The most powerful woman on television is back on television, where she belongs. We need her, more than ever.
What I wanted this year was one of the greatest animated series ever, created by one of the greatest animators ever, to blessedly return for a second chance at changing programming as usual.
Harman’s animated anti-war masterpiece is both a harrowing and instructive climate fiction about what happens when humanity pushes itself and its planet (and that planet’s myriad species) to the brink of extinction.
While so many of us may remember the pathbreaking Who Framed Roger Rabbit, how many of us remember the relentless Richard Williams himself, the iconoclastic animator who influenced so many, while somehow remaining a secret?
Now celebrating its 20th anniversary, director Brad Bird’s masterpiece of war and peace has only grown in legend and influence
Matthew Rankin’s surreal, synesthesic short film The Tesla World Light is finally free for all to see. Let us hope Nikola Tesla’s utopian hope for free energy isn’t far behind.
In our apocalyptic epoch, sometimes you need an old-school good time grounded in the natural world. Enter The Big Bad Fox and Other Tales, from the directors of the wondrous Ernest and Celestine, who I interviewed ahead of their consecutive Academy Awards nod.
Writing about animation provides me the opportunity to probe the minds of brave filmmakers working against stereotype and industry. That struggle found an apotheosis in the surreal fever dream of Birdboy.
Earth is inspiring, even in the midst of failure. This is an important lesson I learned after interviewing director Robin Joseph about his stunning animated short, Fox and the Whale, a homemade, hand-drawn cli-fi fable debuting, to Oscar acclaim, in a world on fire.
I’ve been looking forward to interviewing Nora Twomey, especially now that her empowering adaptation of The Breadwinner has arrived, with the aid of Angelina Jolie, to shine a light back on Afghanistan, still in the crosshairs of the longest war in American history.
As the political and entertainment establishment continues to reject toxic masculinity and industry, the mounting movement to place our attention and investment on productions and issues truly worth the global public’s time and money is reaching critical mass
Some of the most influential animation in history have come from the hearts and minds of Phil LaMarr and Carl Jones, including The Boondocks, Samurai Jack, and more. That was all I needed to pick up the phone.
It may not seem like we need to have a three-day festival in Hollywood celebrating animation as cinema with a capital C. But if that was the case, I would not have spent the weekend with my girls in Hollywood at the Animation Is Film festival.
For decades, cooler-headed Canada has helped lead the way in animation innovation and mindful programming. Its rising studio Guru is carrying those goals forward in the fantastic new Netflix series, True and the Rainbow Kingdom.
Written by an immigrant Jew hounded by Hitler, and envisioned by a Chinese immigrant dreaming of America, Walt Disney’s Bambi remains an unheeded warning of terror and terraformation, sadly forgotten by a burning world careening into an exponential apocalypse.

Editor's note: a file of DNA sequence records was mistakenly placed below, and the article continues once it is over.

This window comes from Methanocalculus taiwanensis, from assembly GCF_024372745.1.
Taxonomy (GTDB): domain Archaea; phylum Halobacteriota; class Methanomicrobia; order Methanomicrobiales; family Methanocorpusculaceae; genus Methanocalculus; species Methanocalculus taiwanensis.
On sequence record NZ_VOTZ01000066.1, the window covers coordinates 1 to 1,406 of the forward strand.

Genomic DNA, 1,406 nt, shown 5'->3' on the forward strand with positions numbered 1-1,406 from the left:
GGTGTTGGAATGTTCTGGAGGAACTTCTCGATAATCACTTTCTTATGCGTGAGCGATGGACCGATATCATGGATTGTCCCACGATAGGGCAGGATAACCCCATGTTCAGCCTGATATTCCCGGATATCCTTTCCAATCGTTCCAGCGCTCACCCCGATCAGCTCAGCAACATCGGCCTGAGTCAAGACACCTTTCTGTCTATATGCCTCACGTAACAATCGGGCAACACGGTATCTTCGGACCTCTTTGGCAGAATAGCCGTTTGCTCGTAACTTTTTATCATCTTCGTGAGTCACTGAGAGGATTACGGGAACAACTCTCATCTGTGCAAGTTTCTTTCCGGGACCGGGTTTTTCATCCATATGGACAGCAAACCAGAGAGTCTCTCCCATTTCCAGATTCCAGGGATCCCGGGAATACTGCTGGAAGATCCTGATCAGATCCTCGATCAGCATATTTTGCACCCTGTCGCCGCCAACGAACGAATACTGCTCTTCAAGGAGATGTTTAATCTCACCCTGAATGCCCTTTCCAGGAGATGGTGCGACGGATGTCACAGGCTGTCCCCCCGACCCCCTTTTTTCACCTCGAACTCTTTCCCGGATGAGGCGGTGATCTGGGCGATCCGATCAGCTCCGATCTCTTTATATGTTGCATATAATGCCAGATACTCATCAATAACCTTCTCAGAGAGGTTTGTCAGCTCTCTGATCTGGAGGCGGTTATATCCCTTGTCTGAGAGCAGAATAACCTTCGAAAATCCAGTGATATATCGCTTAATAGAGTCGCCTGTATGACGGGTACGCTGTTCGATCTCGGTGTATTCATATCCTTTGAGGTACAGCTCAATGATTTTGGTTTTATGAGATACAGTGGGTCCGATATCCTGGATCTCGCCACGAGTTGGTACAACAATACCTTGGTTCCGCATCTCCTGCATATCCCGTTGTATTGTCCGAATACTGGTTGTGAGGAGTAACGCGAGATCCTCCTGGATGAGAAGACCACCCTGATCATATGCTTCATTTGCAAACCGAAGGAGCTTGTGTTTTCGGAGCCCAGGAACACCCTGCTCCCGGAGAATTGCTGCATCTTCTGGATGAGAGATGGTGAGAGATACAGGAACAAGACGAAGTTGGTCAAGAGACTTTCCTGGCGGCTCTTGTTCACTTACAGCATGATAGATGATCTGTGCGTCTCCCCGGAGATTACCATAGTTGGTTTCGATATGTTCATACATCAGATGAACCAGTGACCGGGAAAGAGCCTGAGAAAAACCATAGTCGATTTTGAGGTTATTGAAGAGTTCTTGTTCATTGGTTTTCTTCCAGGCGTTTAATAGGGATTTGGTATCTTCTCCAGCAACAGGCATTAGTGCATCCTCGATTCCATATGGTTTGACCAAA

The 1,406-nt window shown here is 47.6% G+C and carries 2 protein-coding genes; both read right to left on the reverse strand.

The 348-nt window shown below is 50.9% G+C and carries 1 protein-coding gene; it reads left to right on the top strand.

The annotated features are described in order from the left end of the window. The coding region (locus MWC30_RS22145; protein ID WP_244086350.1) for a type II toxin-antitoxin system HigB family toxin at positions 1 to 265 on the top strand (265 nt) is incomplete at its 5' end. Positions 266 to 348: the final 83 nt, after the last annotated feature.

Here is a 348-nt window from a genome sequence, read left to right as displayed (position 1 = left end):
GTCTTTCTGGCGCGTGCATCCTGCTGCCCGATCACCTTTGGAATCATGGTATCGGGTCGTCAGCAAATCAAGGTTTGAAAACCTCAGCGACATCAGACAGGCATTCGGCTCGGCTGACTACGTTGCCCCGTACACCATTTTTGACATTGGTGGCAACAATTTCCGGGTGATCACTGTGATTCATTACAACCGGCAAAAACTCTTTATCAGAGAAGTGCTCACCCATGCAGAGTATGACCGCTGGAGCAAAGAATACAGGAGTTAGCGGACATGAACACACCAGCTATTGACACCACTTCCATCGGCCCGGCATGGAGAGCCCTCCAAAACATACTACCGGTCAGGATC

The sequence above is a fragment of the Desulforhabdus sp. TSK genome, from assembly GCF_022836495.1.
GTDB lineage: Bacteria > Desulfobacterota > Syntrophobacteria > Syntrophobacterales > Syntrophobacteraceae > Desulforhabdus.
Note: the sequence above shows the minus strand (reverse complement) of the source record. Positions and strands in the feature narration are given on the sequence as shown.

This expressive war epic from the assistant director of Kiki’s Delivery Service handles the toughest of topics with art, skill and grace. I spoke with director Sunao Katabuchi for Cartoon Brew.
The fact that Amazon chose to invest a healthy budget in Titmouse and Niko, in search of staying power and cultural relevance, should be a warning shot to the animation business as usual. After all, as Titmouse told me, we’re in a cartoon gold rush.
I’ve spoken a few times with animation auteur, Ralph Bakshi, who pioneered the pathways of underground and overground cartoons for decades. This time, we analyze the live-action/animation merge of Cool World, which like its foundational forebear, Lord of the Rings, created the CGI universe we take for granted today.
An assistant director on Hayao Miyazaki’s sublime, stunning Kiki’s Delivery Service, Sunao Katabuchi has since made his name well-known in anime film and television. But his impressive new film, the award-winning Hiroshima epic, In This Corner of the World, might make him a household name worldwide.
When I first learned that Matthew Rankin was crafting a surreal short about Nikola Tesla, I knew I soon would be picking his fertile brain about free energy, bird love, and why dystopians are marching to the sixth mass extinction.
From director Tomm Moore’s Oscar-nominated masterpieces The Secret of Kells and Song of the Sea, to director Nora Twomey’s The Breadwinner and beyond into the great unknown, the indie studio that was once international animation’s best-kept secret is a secret no longer.
A wordless wonder in the tradition of Chaplin, with an eye to rural labor and love, Aardman’s stop-motion masterpiece is for everyone, everywhere.
Can an earnest but alarming cartoon help stop the 500 companies, investors and governments deforesting the Earth to crisis?
I spoke with Starzak and Kewley about how and why Aardman’s low-budget, big-picture animation continues to compete in our blockbuster marketplace, and why stop-motion can be even more real than hyperreal CGI.
Extraordinary Tales brings Poe’s harrowing stories to the screen for newer generations raised on boundless technologies and influences.